(Bloomberg) -- Angela Merkel installed an ally at the head of Germany’s governing party, notching a victory at the end of a tumultuous political year and boosting her chances of serving out her fourth and final term.
Christian Democratic Union delegates chose Annegret Kramp-Karrenbauer, a moderate party insider largely aligned with Merkel’s world view, over BlackRock Inc.’s Friedrich Merz in a runoff ballot by 517 votes to 482. She’ll be the second woman after Merkel to lead the party, having handed the male-dominated old guard a defeat.
While underscoring a growing polarization of German politics that hasn’t spared the CDU, the close ballot also marks a vote of confidence in Merkel’s approach after 13 years as chancellor and allows her to focus on her legacy.
“What is close to my heart is that in the last parliamentary term of my political career I’ll be able to make a contribution that allows the renewed success of the CDU while maintaining our interests in matters of state,” Merkel said in her speech at Friday’s convention, rattling off challenges from the euro to plastic polluting the seas as worthy of her attention.
Kramp-Karrenbauer, 56, now is first in line to run for chancellor in 2021 after Merkel announced in October that her fourth term will be her last. If Merkel, 64, decides to step aside early, she’ll have an ally at her side to manage the transition.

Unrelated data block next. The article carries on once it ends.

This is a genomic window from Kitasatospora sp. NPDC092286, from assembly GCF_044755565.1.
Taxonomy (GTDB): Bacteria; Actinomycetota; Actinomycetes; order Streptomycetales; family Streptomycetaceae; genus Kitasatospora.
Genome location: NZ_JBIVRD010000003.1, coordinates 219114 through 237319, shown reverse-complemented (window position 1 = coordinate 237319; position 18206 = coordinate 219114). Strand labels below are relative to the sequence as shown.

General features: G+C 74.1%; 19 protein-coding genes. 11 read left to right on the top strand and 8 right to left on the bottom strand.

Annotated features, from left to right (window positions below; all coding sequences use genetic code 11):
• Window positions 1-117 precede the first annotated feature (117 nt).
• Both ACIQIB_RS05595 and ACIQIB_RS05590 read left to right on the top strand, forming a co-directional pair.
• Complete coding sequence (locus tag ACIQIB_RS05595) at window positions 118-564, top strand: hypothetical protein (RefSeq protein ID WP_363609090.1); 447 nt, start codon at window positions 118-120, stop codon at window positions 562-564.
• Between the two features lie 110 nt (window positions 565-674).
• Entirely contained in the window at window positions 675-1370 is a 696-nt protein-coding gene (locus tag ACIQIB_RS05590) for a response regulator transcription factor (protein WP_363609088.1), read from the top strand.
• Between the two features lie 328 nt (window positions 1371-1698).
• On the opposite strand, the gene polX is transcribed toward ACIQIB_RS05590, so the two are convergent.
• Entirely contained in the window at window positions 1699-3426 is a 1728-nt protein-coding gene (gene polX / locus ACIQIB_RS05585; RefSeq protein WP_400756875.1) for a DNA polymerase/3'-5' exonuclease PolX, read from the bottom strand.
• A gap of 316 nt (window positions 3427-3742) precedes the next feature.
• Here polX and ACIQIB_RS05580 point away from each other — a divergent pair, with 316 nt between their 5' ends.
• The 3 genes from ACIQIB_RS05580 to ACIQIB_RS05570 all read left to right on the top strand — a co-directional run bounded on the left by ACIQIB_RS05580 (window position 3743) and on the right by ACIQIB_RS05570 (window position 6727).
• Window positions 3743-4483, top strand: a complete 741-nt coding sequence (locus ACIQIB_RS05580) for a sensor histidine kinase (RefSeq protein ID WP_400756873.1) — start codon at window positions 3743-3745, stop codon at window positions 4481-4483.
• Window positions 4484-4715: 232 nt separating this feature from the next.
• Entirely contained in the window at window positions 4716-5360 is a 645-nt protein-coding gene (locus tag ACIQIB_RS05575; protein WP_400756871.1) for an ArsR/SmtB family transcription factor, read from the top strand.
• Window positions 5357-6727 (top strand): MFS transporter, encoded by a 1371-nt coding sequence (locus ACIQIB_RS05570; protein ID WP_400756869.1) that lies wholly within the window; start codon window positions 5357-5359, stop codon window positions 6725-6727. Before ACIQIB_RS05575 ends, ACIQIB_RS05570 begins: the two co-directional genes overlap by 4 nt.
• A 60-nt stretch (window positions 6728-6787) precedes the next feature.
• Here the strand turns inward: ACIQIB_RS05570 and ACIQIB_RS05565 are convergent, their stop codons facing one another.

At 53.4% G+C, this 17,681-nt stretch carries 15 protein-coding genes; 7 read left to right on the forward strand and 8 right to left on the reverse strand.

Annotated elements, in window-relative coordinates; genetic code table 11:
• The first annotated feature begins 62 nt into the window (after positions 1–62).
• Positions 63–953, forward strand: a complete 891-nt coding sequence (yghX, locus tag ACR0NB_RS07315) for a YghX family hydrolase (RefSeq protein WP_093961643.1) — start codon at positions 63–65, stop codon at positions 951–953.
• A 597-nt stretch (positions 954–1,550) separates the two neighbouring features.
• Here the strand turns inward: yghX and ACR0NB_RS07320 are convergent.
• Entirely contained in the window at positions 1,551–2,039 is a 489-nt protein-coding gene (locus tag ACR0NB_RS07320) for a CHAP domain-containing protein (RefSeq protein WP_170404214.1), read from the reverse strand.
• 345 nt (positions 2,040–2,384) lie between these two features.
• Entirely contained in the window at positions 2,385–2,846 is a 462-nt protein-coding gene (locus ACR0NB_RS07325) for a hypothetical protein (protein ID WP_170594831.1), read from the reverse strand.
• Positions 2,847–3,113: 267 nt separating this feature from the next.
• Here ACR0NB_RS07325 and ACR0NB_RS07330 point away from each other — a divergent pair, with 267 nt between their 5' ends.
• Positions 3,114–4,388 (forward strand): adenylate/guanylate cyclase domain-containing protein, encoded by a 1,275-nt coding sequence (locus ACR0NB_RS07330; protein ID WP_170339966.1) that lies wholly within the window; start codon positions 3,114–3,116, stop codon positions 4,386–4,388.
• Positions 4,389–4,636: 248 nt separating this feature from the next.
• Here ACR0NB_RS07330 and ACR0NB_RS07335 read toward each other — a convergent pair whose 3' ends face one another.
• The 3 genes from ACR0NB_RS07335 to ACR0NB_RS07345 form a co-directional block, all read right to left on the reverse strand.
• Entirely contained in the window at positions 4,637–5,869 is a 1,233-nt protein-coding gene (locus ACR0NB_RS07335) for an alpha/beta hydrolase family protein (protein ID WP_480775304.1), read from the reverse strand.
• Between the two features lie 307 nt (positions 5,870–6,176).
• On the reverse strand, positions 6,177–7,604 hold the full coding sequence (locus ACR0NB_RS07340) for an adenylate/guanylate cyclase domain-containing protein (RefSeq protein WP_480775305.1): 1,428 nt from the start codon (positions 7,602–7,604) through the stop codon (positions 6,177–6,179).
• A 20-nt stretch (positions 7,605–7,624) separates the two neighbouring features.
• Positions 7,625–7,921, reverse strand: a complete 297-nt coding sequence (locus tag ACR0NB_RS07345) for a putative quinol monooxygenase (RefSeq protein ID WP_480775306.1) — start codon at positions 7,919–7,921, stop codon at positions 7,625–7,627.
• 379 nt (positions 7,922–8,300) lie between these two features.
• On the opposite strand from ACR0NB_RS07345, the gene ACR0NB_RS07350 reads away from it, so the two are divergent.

“At some point, the two women will put their heads together and work it out among themselves,” Thomas Heilmann, a CDU lawmaker, said in an interview.
Merz was backed by former Finance Minister Wolfgang Schaeuble, both of whom now have been defeated twice by Merkel in major party votes over the past two decades. That’s as good an indication as any of the political staying power that has made Merkel Europe’s longest-serving leader.
In what turns out to have been a clever tactical move, Merkel promoted Kramp-Karrenbauer to CDU general secretary in February. The woman known in Germany as AKK sold her candidacy for party leader as an extension of her mentor’s big-tent strategy that’s kept the CDU in power since 2005.
Kramp-Karrenbauer hails from the state of Saarland, a rural region near the French border that’s struggled with the transition from heavy industry. As state premier, she reached across the aisle and partnered with the Social Democrats, who govern with Merkel in a “grand coalition” in Berlin.
Kramp-Karrenbauer said during the leadership campaign that she wants to move the CDU forward from what she called the “leaden times” of recent months. She signaled she wouldn’t discard Merkel’s accommodating migration policy, while vowing to restore public trust “step by step.”
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